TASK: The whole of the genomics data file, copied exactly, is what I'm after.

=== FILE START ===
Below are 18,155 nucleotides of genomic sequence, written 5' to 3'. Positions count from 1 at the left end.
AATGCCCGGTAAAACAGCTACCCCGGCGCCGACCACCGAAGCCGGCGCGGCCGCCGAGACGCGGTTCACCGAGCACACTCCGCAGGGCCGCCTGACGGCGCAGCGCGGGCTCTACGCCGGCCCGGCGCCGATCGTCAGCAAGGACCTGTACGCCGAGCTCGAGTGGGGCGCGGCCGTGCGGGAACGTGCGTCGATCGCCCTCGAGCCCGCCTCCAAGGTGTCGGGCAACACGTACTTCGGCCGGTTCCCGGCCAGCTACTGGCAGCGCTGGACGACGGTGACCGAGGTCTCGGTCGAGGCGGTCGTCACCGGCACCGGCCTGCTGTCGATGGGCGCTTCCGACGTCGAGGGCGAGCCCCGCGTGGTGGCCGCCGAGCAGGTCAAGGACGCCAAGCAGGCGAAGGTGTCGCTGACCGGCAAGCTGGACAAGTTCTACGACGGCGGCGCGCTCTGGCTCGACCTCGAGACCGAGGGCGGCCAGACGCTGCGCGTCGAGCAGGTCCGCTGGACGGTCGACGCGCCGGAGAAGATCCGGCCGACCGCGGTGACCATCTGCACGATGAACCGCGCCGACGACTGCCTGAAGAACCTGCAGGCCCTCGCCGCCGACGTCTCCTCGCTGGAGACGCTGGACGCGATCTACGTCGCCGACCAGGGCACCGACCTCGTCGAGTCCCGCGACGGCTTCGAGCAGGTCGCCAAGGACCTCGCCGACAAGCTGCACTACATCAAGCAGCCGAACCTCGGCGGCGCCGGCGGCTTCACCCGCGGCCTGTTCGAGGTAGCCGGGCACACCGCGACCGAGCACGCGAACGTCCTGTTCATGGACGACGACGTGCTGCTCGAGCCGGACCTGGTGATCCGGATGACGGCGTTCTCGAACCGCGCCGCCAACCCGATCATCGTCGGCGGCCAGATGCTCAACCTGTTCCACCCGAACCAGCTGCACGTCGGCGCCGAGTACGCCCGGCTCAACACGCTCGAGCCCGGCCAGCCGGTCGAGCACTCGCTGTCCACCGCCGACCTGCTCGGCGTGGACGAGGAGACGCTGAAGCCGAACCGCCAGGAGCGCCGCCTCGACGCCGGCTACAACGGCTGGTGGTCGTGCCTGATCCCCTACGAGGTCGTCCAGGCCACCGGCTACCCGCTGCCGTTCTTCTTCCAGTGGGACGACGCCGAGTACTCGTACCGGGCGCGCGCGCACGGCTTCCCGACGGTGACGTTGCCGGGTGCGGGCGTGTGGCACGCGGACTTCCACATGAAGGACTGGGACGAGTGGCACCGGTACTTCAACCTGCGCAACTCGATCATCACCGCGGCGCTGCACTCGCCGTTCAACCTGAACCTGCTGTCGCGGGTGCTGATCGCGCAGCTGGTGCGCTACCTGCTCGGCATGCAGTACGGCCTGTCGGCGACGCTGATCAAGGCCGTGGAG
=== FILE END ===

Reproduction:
Below are 18,155 nucleotides of genomic sequence, written 5' to 3'. Positions count from 1 at the left end.
AATGCCCGGTAAAACAGCTACCCCGGCGCCGACCACCGAAGCCGGCGCGGCCGCCGAGACGCGGTTCACCGAGCACACTCCGCAGGGCCGCCTGACGGCGCAGCGCGGGCTCTACGCCGGCCCGGCGCCGATCGTCAGCAAGGACCTGTACGCCGAGCTCGAGTGGGGCGCGGCCGTGCGGGAACGTGCGTCGATCGCCCTCGAGCCCGCCTCCAAGGTGTCGGGCAACACGTACTTCGGCCGGTTCCCGGCCAGCTACTGGCAGCGCTGGACGACGGTGACCGAGGTCTCGGTCGAGGCGGTCGTCACCGGCACCGGCCTGCTGTCGATGGGCGCTTCCGACGTCGAGGGCGAGCCCCGCGTGGTGGCCGCCGAGCAGGTCAAGGACGCCAAGCAGGCGAAGGTGTCGCTGACCGGCAAGCTGGACAAGTTCTACGACGGCGGCGCGCTCTGGCTCGACCTCGAGACCGAGGGCGGCCAGACGCTGCGCGTCGAGCAGGTCCGCTGGACGGTCGACGCGCCGGAGAAGATCCGGCCGACCGCGGTGACCATCTGCACGATGAACCGCGCCGACGACTGCCTGAAGAACCTGCAGGCCCTCGCCGCCGACGTCTCCTCGCTGGAGACGCTGGACGCGATCTACGTCGCCGACCAGGGCACCGACCTCGTCGAGTCCCGCGACGGCTTCGAGCAGGTCGCCAAGGACCTCGCCGACAAGCTGCACTACATCAAGCAGCCGAACCTCGGCGGCGCCGGCGGCTTCACCCGCGGCCTGTTCGAGGTAGCCGGGCACACCGCGACCGAGCACGCGAACGTCCTGTTCATGGACGACGACGTGCTGCTCGAGCCGGACCTGGTGATCCGGATGACGGCGTTCTCGAACCGCGCCGCCAACCCGATCATCGTCGGCGGCCAGATGCTCAACCTGTTCCACCCGAACCAGCTGCACGTCGGCGCCGAGTACGCCCGGCTCAACACGCTCGAGCCCGGCCAGCCGGTCGAGCACTCGCTGTCCACCGCCGACCTGCTCGGCGTGGACGAGGAGACGCTGAAGCCGAACCGCCAGGAGCGCCGCCTCGACGCCGGCTACAACGGCTGGTGGTCGTGCCTGATCCCCTACGAGGTCGTCCAGGCCACCGGCTACCCGCTGCCGTTCTTCTTCCAGTGGGACGACGCCGAGTACTCGTACCGGGCGCGCGCGCACGGCTTCCCGACGGTGACGTTGCCGGGTGCGGGCGTGTGGCACGCGGACTTCCACATGAAGGACTGGGACGAGTGGCACCGGTACTTCAACCTGCGCAACTCGATCATCACCGCGGCGCTGCACTCGCCGTTCAACCTGAACCTGCTGTCGCGGGTGCTGATCGCGCAGCTGGTGCGCTACCTGCTCGGCATGCAGTACGGCCTGTCGGCGACGCTGATCAAGGCCGTGGAG